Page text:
So here's my next plan.  I'm going to start looking for Living Wage Employers like VanCity.  I'm going to ask the places where I do business if they pay a living wage. I'm going to ask candidates in our local election if they support a living wage policy for our municipality like the one recently enacted in New Westminster. And the people I pay directly, I'm going to pay in such a way that I know their household is earning a living wage.

As I discussed this with a friend who is also a business owner, she pointed out that there is a point where upward pressure on wages means upward pressure on prices.  So I do all this knowing that as more and more employers adopt a living wage policy, and as our family slowly moves our business to living wage employers, we're going to be paying more for the things we want and the things we need and the services we enjoy.  And we'll probably feel poorer for it.

Unless making fewer people poorer actually makes me feel a tiny bit richer.

Occupy Me.

IDEA #4 Response:
Do you know employers who are choosing a living wage policy for their employees? If you're paying anybody to do anything, will you be able to start a move to a living wage policy for your own family?

Wednesday, October 19, 2011

Idea #3: Real Food

As far as I know, there is no Granola Conglomerate secretly running the world through the sale of rolled oats and dried fruit.  Probably there are some really bad dudes trading fancied up GORP but most of the purveyors in my local market seem to be of the small and sweet variety.

Still, when I read a recipe for granola I realized it might be possible to add said treat to my repertoire.  Turned out that it was more than possible and even preferable and now we are home-made granola eaters.  I'm not sure it saves us much money and lord knows it costs me time.  And yet, it feels important and so we press on.

One reason we press on is because I had read recently about trying to move from being a consumer to being a producer and making granola, even if I buy my oats pre-rolled and my fruits pre-dried, moves me just a little further along the continuum away from consumer.  I mean, we consume the granola, but we make it too and that just feels a bit better.

My friend Karen mentioned the appeal of those baby carrots in our initial FB dialogue about this and I have to agree that they are on the list of present day evils that I just keep buying.  Pre-cut, pre-peeled, pre-washed... what's not to love? except for the part where they are processed and machined and end up costing this little planet more than it can afford - carrots didn't use to require a fossil fuel to get ready to be sold did they? And now just putting those carrots in a plastic bag for sale means they're using oil.  And that doesn't even account for the energy used to work the machine that shapes them.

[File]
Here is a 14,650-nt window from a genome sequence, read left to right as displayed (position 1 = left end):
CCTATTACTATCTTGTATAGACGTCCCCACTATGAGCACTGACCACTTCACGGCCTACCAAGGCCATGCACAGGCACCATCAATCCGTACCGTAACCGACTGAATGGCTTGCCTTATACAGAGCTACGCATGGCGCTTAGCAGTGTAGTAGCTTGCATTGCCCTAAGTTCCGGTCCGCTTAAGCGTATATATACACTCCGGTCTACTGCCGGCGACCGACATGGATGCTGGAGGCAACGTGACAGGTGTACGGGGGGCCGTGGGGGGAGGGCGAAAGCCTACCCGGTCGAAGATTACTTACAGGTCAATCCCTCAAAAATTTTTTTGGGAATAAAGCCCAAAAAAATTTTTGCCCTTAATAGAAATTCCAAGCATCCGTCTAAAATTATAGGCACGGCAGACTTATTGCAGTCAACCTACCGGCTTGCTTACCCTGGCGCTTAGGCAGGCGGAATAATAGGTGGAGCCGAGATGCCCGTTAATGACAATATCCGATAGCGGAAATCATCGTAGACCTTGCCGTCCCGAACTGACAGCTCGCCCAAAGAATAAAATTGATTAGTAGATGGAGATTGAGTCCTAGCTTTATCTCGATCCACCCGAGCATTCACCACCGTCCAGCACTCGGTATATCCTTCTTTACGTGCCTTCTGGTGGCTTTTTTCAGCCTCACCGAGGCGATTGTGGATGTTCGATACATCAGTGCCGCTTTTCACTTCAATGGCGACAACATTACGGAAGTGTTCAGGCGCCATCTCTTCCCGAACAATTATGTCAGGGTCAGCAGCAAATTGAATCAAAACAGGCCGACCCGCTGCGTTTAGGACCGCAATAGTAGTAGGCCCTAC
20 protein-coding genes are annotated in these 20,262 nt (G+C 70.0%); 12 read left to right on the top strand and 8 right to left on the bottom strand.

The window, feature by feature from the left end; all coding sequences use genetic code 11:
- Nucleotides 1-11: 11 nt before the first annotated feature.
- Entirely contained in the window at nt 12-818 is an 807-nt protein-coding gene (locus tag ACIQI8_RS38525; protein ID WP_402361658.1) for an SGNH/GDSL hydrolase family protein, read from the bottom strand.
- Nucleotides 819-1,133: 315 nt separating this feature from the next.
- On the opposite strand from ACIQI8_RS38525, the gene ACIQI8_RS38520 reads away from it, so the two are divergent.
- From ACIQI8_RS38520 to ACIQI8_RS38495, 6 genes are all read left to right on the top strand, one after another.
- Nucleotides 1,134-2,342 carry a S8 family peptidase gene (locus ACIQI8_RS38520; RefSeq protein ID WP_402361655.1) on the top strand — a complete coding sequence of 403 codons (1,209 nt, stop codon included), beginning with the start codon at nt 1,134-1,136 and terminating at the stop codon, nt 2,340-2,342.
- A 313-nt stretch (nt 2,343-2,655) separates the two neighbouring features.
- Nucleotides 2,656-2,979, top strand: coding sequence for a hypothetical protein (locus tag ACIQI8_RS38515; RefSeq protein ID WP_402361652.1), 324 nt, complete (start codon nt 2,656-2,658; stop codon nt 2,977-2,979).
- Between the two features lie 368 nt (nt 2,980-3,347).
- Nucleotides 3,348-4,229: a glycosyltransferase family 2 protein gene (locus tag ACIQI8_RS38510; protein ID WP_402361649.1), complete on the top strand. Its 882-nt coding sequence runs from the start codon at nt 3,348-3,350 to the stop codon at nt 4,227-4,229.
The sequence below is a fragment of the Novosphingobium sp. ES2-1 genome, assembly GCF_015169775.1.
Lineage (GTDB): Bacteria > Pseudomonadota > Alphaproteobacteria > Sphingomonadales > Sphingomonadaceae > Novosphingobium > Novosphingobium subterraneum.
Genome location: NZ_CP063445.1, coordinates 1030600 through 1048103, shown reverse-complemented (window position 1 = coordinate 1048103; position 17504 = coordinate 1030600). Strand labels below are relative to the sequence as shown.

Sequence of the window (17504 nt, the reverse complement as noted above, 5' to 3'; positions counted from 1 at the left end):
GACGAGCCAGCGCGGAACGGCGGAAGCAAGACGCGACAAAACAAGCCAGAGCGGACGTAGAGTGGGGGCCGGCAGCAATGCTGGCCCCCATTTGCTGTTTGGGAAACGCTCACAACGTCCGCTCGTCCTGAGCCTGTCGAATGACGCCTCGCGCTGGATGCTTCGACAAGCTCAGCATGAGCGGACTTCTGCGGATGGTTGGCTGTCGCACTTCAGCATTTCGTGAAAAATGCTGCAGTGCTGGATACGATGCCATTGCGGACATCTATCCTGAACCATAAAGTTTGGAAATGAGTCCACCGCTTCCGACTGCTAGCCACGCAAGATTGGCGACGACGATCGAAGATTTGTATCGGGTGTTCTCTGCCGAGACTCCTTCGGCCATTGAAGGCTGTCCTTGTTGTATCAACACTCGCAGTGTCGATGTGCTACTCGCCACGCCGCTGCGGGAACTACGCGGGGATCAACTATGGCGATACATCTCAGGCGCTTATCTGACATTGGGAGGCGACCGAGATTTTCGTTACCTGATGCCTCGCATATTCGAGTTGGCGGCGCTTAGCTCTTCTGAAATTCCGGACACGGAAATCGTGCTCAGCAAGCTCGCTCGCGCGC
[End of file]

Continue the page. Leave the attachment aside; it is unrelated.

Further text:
Turns out though, that the baby carrot was invented because so many other carrots were being tossed because they weren't pretty enough. This is probably sad, but I can't help but think that composting some ugly carrots is still better than using our resources to make them prettier. (And as an aside, why are we so obsessed with only eating pretty food? Anyone who has grown a garden knows you end up with a few... surprises. The surprises are the ones the kids are most likely to eat, aren't they?)

As ever, nothing is altogether clear, but I think I'll still be buying my carrots un-hussified so that I can be the producer of carrots sticks and carrots treats in my house. 

IDEA #3 Response:
What other foods can we add value to ourselves instead buying processed? How do we become better producers of our families' foods?

Update: Mamabear asked for the granola recipe.  There is no link because I read about 17 and then made up one that used what I had and a technique I liked. You can try it and then make it yours with your own tweaks.

ACJ's Resistance Granola:
Preheat oven to 275. Pour 2 1/2 c. rolled or quick oats onto parchment paper on a cookie sheet.   Sprinkle with maybe 1/4c. - 1/2c. slivered almonds, a tablespoon or two of wheatgerm if you have it. Bake for 15 minutes.  Meanwhile, combine 1/4c. each of brown sugar, honey, vegetable oil and boiling water, plus cinnamon to taste.  Remove oats from oven, pour into bowl. Pour in sugar stuff, stir thoroughly. Return to cookie sheet, then oven for 45 minutes, turning over every 15 minutes or so. After 45 minutes, turn off oven, sprinkle about 1/4 c. each of dried cranberries and raisins over top and let cool.  Store in airtight container. Overcome the forces of Granola Evil in one fell swoop. 

Tuesday, October 18, 2011

An Observation (i)

I have started keeping a list of things I can do differently - I think I'm up to an even dozen? Not sure, but a lot, and they have so far come fast and furious and I want to write and post them all Right. Now.

But then I remember the part where I've still got a Costco list on my fridge and I bought everything (at the local market though) with my debit card today.

It is unlikely that I'm going to be able to do a change a day, even if it's a tiny one. I mean, I might do the change for the day, but to repeat it for several days, or maybe even longer than that - it seems unlikely if I keep adding a new one to take on every 24 hours.

So I'm going to just go at my own pace.  Probably I'll shop at Costco again, but I'm hoping this month I choose small retailers on Lonsdale over big box stores more often.  Probably we will sneak in a card purchase from time-to-time: we're in the middle of a reno and some of those purchases are just more easily made with a credit card.  But we'll add using cash to our routine and see how it fits.

In the meantime, know that I've got a brain's worth of thoughts brewing and eventually they'll get here.  Because as it stands, this isn't enough for me. I know there is more that I can do, and I'm not ready to let me off the hook yet.